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and the Acceleration of Internet Advertising
of this medium is ‘second to none.’
by Hank Berkowitz
(New York, NY October 5, 2004) – Here are
some key takeaways I gleaned from a recent breakfast roundtable
discussion hosted by PricewaterhouseCoopers and the Software &
Information Industry Association in Manhattan. Let
me know what you think?
“Technology, audience and culture are three
powerful drivers of Internet advertising today,” according
to keynote speaker, Douglas W. McCormick, Chairman & CEO, iVillage,
On the technology side you have broadband penetration
throughout the workplace and at roughly 35-percent of U.S. households.
Broadband connectivity, said McCormick, “is the big thing
driving the Net today. Broadband’s importance to the Internet
is what cable hookups were to cable operators in the early 80s.”
According to PWC findings, the average broadband
user is spending 12.5 hours per week online and 75-percent of households
with incomes over $150,000 a year have broadband connections. Yet
Internet advertising today is just 3-percent to 4-percent of the
overall advertising pie.
According to McCormick and PWC data, when you have
broadband usage up 58-percent in one year, nearly two-thirds of
mainstream advertisers (63-percent) said the adoption of broadband
connections would encourage them to increase their advertising spend
in the year ahead.
Biggest thing today is behavioral targeting. Thanks
to Internet advertising, you have a highly measurable medium and
no longer does the old adage apply that “50-percent of advertising
dollars are wasted.”
McCormick outlined three discrete types of advertising
via the Web:
- Display – which is designed
to influence audience behavior
- Direct Response – which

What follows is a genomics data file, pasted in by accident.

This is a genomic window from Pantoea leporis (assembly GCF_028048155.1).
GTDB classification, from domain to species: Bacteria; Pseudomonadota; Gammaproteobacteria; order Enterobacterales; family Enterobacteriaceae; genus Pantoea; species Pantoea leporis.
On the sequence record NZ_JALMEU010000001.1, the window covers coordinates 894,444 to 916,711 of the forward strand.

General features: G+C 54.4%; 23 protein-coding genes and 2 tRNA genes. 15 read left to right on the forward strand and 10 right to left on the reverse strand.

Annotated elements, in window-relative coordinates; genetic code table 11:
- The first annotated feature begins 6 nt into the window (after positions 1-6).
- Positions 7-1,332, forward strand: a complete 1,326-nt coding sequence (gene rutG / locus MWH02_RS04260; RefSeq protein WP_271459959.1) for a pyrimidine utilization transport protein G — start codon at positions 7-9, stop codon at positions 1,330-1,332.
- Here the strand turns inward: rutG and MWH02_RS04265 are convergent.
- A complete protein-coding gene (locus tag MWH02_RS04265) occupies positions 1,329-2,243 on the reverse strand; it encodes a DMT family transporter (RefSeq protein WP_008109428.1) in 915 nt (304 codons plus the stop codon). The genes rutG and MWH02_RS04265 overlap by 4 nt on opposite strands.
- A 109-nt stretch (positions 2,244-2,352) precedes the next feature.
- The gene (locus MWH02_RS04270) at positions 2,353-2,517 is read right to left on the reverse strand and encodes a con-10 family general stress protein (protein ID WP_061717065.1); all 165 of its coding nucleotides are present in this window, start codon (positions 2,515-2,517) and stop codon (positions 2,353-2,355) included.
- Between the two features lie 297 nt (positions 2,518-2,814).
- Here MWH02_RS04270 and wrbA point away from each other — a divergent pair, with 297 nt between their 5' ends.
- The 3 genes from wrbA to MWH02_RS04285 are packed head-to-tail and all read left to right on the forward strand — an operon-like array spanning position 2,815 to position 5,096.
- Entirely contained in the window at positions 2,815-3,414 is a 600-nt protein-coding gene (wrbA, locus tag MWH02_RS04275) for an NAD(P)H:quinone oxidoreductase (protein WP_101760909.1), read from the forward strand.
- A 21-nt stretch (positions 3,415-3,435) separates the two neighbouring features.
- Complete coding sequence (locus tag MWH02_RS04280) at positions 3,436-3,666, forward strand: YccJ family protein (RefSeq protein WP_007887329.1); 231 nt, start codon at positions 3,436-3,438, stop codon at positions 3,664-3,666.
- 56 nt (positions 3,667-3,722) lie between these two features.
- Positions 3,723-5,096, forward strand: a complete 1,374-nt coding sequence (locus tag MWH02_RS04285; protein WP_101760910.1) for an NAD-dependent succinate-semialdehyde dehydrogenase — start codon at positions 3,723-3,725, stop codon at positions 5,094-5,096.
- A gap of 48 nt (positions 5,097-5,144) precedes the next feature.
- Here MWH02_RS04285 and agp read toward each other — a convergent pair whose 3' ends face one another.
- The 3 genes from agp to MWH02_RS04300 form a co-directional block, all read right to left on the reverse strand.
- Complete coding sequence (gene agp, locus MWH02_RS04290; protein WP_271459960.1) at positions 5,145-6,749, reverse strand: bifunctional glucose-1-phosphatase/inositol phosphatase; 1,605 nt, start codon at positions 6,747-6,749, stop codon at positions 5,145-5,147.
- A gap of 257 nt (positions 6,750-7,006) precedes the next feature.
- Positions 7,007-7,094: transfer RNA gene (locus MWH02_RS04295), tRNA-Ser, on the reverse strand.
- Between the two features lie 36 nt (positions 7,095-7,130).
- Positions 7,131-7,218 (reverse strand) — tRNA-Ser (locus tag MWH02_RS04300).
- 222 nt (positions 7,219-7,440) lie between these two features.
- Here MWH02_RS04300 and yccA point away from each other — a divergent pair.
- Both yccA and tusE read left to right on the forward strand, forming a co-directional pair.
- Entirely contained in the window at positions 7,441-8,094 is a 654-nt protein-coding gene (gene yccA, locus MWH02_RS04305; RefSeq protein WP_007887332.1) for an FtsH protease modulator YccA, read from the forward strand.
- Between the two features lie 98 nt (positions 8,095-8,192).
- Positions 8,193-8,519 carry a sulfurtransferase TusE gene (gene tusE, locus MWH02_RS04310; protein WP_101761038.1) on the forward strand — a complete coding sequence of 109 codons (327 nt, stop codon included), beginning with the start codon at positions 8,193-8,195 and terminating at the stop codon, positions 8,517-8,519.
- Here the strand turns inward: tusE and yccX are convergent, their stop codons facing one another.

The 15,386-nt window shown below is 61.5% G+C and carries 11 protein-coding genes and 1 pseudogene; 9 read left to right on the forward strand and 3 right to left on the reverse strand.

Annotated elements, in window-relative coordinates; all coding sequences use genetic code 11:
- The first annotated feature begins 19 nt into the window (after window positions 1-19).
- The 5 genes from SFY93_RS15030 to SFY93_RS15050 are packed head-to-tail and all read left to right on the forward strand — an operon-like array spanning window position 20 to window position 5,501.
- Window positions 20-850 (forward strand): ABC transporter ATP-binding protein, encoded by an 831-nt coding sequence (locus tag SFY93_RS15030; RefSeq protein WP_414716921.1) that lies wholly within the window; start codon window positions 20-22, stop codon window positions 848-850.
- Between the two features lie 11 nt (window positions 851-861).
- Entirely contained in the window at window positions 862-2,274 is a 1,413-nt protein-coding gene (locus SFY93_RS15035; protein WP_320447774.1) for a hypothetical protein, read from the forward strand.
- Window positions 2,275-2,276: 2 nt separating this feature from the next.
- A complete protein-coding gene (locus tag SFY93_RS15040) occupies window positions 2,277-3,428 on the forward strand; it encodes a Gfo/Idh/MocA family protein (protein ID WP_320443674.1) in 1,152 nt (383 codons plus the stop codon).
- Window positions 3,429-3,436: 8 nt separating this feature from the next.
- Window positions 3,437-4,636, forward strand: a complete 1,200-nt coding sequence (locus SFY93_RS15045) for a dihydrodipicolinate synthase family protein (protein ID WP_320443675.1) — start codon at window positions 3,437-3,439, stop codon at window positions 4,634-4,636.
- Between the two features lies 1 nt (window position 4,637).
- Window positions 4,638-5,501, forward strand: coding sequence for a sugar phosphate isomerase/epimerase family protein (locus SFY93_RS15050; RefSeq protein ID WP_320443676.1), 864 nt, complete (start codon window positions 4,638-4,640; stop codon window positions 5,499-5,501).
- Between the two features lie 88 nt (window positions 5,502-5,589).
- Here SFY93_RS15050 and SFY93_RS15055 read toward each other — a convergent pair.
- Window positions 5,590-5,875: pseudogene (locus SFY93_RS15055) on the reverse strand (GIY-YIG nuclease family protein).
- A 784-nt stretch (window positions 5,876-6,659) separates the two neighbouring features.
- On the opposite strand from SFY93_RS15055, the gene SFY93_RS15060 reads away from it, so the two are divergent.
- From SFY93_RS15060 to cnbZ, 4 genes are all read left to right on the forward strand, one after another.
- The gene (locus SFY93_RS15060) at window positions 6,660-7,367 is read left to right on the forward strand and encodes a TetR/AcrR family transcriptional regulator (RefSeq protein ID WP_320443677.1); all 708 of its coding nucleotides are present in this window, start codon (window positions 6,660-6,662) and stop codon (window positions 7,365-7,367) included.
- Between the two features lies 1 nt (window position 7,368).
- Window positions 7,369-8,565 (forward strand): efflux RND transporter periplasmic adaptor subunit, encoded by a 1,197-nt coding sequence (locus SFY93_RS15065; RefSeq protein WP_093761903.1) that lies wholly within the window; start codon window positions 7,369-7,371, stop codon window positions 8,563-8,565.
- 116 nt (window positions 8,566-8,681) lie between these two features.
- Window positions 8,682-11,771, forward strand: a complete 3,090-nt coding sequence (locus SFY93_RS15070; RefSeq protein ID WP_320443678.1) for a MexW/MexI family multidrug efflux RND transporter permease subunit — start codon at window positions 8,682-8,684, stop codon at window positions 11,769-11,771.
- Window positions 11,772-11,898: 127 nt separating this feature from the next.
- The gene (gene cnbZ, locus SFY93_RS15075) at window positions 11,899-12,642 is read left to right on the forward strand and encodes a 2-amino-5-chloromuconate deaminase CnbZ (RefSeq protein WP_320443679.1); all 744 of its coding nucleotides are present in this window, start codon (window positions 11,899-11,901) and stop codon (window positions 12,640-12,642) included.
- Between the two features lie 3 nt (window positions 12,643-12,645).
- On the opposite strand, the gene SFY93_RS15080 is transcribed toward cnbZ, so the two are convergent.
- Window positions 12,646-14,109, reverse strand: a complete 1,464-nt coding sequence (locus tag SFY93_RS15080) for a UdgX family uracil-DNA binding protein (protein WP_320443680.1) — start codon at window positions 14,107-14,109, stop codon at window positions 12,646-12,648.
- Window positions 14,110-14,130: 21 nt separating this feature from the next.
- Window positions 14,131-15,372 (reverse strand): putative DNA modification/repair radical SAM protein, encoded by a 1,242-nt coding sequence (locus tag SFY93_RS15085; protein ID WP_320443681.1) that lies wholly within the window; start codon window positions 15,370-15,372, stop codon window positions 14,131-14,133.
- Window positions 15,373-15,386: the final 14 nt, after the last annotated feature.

encourages immediate buying
- Search – like the Yellow
pages. Respondent already wants to buy, just needs to find out
Each form of Web advertising is powerful and highly
measurable, but advertisers and their agencies need to assess carefully
their objectives before launching a campaign. You can't expect a
single campaign to accomplish all three objectives, McCormick noted.
“Accountability of the Internet is second
to none. No other medium can match its ‘get what you pay for’
accountability in this Sarbanes ROI era.”
More and more you’re seeing that buyers, creators
and sellers of Internet advertising are those who’ve grown
up with the medium, or at least spent much of their working life
with this medium. “It’s a lot easier to sell the medium
to those who live it and use it. Yong professionals in media today.
They grew up with the Net. Went to business school with the Net.
It’s already part of their lives. It’s always a lot
easier to preach to the converted.”
Vs. Other Media
By 2007, about 20-percent of the country will have
TiVo or DVR, noted McCormick. “About 10-percent of all broadcast
commercial messages on TV will never get seen. You can bet more
and more advertisers are looking elsewhere for their spend and the
Internet is a great place to accept those dollars.” The majority
of Internet advertising is not going to migrate out of print, so
much as migrate out of television and direct mail.